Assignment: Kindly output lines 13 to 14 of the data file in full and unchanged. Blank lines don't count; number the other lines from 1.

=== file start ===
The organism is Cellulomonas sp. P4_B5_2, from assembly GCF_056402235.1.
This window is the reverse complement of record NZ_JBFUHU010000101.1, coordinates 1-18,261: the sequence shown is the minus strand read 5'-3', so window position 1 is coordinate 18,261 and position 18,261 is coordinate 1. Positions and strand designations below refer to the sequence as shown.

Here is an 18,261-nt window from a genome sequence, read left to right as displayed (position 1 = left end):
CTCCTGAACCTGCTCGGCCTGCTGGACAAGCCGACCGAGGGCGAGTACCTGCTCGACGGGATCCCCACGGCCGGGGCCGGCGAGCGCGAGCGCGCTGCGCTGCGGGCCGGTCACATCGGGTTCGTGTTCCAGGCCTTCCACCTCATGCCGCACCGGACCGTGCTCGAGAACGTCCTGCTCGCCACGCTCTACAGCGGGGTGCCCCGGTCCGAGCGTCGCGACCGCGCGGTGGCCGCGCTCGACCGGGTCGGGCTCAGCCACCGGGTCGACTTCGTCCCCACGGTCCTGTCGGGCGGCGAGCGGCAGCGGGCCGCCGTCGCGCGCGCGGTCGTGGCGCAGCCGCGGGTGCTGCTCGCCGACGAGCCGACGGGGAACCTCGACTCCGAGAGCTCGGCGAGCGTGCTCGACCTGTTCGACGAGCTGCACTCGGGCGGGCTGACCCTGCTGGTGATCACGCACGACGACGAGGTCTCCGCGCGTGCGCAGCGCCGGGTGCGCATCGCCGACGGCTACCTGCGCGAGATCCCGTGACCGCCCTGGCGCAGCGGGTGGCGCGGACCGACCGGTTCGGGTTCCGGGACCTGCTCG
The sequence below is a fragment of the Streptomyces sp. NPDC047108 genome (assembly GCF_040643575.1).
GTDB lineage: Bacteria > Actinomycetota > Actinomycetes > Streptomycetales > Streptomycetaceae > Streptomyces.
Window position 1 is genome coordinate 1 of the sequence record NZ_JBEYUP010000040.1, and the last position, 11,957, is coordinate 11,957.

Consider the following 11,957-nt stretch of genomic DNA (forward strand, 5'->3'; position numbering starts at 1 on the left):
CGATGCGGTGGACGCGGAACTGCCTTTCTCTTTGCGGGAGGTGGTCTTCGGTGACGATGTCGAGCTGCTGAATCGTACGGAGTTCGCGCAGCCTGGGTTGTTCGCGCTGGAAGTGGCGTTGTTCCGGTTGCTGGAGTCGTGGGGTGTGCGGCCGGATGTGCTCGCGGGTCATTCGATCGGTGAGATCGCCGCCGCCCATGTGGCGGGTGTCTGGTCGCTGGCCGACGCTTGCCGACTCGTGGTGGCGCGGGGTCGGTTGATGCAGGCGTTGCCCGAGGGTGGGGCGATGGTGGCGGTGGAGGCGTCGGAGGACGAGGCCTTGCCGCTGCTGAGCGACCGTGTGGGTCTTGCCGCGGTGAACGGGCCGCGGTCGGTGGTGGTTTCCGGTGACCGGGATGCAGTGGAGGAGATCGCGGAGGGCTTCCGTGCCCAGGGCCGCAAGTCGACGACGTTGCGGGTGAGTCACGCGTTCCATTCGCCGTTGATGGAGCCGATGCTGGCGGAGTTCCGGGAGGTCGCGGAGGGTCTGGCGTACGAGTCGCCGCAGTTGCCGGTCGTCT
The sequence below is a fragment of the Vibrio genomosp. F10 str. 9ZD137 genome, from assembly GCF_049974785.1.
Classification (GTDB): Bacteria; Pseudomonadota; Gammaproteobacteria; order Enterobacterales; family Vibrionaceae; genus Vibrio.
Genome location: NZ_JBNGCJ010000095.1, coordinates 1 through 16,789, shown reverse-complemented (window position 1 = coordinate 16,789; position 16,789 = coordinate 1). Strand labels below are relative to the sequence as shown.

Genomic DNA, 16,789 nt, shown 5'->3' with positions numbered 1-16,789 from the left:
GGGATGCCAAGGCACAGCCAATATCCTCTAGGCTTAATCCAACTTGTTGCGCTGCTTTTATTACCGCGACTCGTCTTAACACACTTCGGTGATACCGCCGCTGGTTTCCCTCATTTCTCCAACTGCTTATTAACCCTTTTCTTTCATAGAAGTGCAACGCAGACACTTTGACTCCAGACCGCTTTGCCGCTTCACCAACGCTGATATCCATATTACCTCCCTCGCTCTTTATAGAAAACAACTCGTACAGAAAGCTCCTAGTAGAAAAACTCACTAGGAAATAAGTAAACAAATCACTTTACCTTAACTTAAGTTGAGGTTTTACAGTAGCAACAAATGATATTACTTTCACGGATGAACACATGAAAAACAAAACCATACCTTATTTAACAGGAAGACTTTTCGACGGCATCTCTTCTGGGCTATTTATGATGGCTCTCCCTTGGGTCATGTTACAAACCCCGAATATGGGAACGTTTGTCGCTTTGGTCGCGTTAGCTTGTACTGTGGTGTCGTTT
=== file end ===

Genomic DNA, 16,789 nt, shown 5'->3' with positions numbered 1-16,789 from the left:
GGGATGCCAAGGCACAGCCAATATCCTCTAGGCTTAATCCAACTTGTTGCGCTGCTTTTATTACCGCGACTCGTCTTAACACACTTCGGTGATACCGCCGCTGGTTTCCCTCATTTCTCCAACTGCTTATTAACCCTTTTCTTTCATAGAAGTGCAACGCAGACACTTTGACTCCAGACCGCTTTGCCGCTTCACCAACGCTGATATCCATATTACCTCCCTCGCTCTTTATAGAAAACAACTCGTACAGAAAGCTCCTAGTAGAAAAACTCACTAGGAAATAAGTAAACAAATCACTTTACCTTAACTTAAGTTGAGGTTTTACAGTAGCAACAAATGATATTACTTTCACGGATGAACACATGAAAAACAAAACCATACCTTATTTAACAGGAAGACTTTTCGACGGCATCTCTTCTGGGCTATTTATGATGGCTCTCCCTTGGGTCATGTTACAAACCCCGAATATGGGAACGTTTGTCGCTTTGGTCGCGTTAGCTTGTACTGTGGTGTCGTTT